Express.co.uk understands the UK has made a “risk-benefit” decision on protecting children rather than a calculation taking into account excess supplies which could be shipped abroad for use in adults.

The UK has administered 80 million vaccine doses so far, with more than 87 percent of the population having received at least one jab.

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This post originally posted here Daily Express :: UK Feed

Foreign worker shortage clouds hoped-for summer business boom

Businesses depending on a summer boom in tourists, beachgoers and other seasonal clientele to pull them out of the pandemic slump are struggling to bring enough foreign workers to the U.S., holding them back from a recovery.

Employers in tourist areas that usually rely on temporary workers from abroad during the surge in seasonal demand say travel restrictions, closed consulates and a limited pool of H-2B seasonal visas are making it even harder to resume operations, just as relaxed Covid-19 strictures and masking rules have allowed for full reopenings in most states.

The squeeze has businesses groups once again lobbying Congress to expand the number of non-immigrant worker visas available, which they warn is essential to the economic recovery this time around.

After absorbing nearly half of the destruction caused by the pandemic shutdowns, the leisure and hospitality industry is still in a deep hole, down 2.5 million jobs from early last year.

“There simply are not enough workers to fill those slots,” said Lynn Minges, president and CEO of the North Carolina Restaurant and Lodging Association, who estimated the industry has about 70,000 openings in the state.
“And there are a number of factors that contribute to that but obviously one of those is the challenge in getting immigrant workers to fill some of the jobs.”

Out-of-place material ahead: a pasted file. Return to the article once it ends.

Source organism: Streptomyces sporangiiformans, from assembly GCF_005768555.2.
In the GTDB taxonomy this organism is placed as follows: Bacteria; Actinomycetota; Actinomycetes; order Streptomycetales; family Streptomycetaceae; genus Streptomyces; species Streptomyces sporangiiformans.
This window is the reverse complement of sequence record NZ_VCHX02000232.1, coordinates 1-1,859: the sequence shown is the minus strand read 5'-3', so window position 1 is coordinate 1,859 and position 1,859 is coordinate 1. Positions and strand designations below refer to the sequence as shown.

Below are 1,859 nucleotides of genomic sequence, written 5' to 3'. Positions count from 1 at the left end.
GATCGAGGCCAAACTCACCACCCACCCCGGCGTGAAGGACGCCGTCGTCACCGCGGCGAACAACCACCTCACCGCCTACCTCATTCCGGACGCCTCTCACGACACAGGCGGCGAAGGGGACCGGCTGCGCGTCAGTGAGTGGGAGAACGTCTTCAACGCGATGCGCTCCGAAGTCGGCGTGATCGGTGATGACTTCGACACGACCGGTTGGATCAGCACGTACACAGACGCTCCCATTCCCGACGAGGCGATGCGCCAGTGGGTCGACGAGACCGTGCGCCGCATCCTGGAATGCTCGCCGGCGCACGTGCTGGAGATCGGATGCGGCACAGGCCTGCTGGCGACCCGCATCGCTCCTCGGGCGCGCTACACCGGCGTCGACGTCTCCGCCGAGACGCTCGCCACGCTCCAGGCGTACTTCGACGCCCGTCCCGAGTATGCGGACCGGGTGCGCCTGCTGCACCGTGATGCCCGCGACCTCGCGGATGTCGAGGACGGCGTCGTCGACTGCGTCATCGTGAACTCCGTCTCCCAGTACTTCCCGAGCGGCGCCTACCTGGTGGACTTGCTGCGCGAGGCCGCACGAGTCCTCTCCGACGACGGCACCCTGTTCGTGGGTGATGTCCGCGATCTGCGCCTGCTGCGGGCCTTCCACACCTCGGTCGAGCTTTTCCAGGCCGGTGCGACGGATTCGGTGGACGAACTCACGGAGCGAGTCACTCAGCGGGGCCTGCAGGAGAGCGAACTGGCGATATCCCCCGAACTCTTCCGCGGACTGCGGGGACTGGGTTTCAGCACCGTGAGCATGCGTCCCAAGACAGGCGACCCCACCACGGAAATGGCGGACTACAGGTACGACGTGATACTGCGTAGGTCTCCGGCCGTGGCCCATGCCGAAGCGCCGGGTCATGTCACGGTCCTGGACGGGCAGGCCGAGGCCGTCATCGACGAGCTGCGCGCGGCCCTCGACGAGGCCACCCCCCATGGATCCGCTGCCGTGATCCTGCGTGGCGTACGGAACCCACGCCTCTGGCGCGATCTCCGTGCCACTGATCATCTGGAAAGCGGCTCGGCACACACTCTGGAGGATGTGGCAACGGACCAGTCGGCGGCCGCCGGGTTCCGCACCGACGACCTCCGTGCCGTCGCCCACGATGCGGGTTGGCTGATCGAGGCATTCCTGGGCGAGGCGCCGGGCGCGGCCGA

Restaurants and hotels are reducing opening hours, closing for certain days each week and limiting their guests due to a lack of staff, Minges added, which is also resulting in fatigue and burnout among workers who have to pick up the slack.

Robert Melvin, director of government affairs for the The Virginia Restaurant, Lodging & Travel Association, said the lack of access to foreign workers is “really holding everyone back in a big way” in the commonwealth.

Kings Dominion, a Virginia amusement park 75-miles south of Washington, D.C., for instance, had to postpone opening its water park until mid-June, a month late, citing a labor shortage and “the availability of seasonal associates.”

“Our folks are getting killed out there with regards to the labor shortages, it’s the biggest impediment to our industry’s recovery at this point,” said Melvin, whose group represents businesses in vacation spots along the state’s coast.

Critics of the temporary seasonal work programs say they take jobs away from American workers, can undercut U.S. wages and may lead to exploitation. A bipartisan pair of senators — Dick Durbin (D-Ill.) and Chuck Grassley (R-Ill.) — said a work visa expansion announced by President Joe Biden in April was premature.

But business groups representing restaurants, retailers, theme parks and other industries that rely on summertime demand have been pressing Congress to offer more guest worker visas under the H-2B seasonal guest worker visa program. Employers also use H-2B visas to fill a range of temporary seasonal jobs, from seafood processing and forestry-related jobs to various non-agricultural work like landscaping.

The National Retail Federation argues that the program’s annual cap of 66,000 visas is “well below market demand.”

Another issue is that many U.S. consulates around the world remain shuttered or have reduced hours because of Covid-19 risks. Officials are warning of significant delays in visa processing, preventing many foreign workers and students who would normally visit on J-1 summer work visas from coming to the U.S. for jobs.

Before the coronavirus severely limited foreign travel, there were more than 108,000 people participating in the summer work visa program alone, according to 2019 data from the State Department.

Consulates and embassies have been instructed to process employment visas as a last priority, according to the latest operations update from the agency.

There were nearly 85,000 petitions for temporary, non-immigrant workers pending at United States Citizenship and Immigration Services at the end of March, according to the latest data available from the agency.

“The impact on the economy, it cannot be positive,” said Richard Burke, CEO of Envoy Global, an immigration management company. “All sorts of industries are impacted because of this sort of perfect storm of surging demand, constricted [labor] supply, and uncertainty about supply.”